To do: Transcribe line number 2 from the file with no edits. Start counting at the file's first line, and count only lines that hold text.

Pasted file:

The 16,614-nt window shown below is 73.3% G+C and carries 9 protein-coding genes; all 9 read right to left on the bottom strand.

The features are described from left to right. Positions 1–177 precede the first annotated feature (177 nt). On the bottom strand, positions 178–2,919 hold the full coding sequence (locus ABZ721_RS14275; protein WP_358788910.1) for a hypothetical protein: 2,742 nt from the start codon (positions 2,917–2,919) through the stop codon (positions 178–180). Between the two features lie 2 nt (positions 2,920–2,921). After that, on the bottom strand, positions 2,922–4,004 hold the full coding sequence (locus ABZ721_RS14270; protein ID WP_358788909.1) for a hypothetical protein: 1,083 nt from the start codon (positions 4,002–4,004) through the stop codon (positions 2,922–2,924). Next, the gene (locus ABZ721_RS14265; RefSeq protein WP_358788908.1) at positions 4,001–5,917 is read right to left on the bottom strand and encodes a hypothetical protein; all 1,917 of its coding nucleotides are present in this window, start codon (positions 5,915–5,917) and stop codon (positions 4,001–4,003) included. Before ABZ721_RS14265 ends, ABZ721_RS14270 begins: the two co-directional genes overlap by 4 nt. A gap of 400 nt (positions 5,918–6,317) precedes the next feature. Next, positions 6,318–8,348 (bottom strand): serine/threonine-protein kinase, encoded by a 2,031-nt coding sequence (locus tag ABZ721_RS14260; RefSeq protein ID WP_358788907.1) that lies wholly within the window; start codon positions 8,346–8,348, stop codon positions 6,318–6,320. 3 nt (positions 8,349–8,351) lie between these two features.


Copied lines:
The features are described from left to right. Positions 1–177 precede the first annotated feature (177 nt). On the bottom strand, positions 178–2,919 hold the full coding sequence (locus ABZ721_RS14275; protein WP_358788910.1) for a hypothetical protein: 2,742 nt from the start codon (positions 2,917–2,919) through the stop codon (positions 178–180). Between the two features lie 2 nt (positions 2,920–2,921). After that, on the bottom strand, positions 2,922–4,004 hold the full coding sequence (locus ABZ721_RS14270; protein ID WP_358788909.1) for a hypothetical protein: 1,083 nt from the start codon (positions 4,002–4,004) through the stop codon (positions 2,922–2,924). Next, the gene (locus ABZ721_RS14265; RefSeq protein WP_358788908.1) at positions 4,001–5,917 is read right to left on the bottom strand and encodes a hypothetical protein; all 1,917 of its coding nucleotides are present in this window, start codon (positions 5,915–5,917) and stop codon (positions 4,001–4,003) included. Before ABZ721_RS14265 ends, ABZ721_RS14270 begins: the two co-directional genes overlap by 4 nt. A gap of 400 nt (positions 5,918–6,317) precedes the next feature. Next, positions 6,318–8,348 (bottom strand): serine/threonine-protein kinase, encoded by a 2,031-nt coding sequence (locus tag ABZ721_RS14260; RefSeq protein ID WP_358788907.1) that lies wholly within the window; start codon positions 8,346–8,348, stop codon positions 6,318–6,320. 3 nt (positions 8,349–8,351) lie between these two features.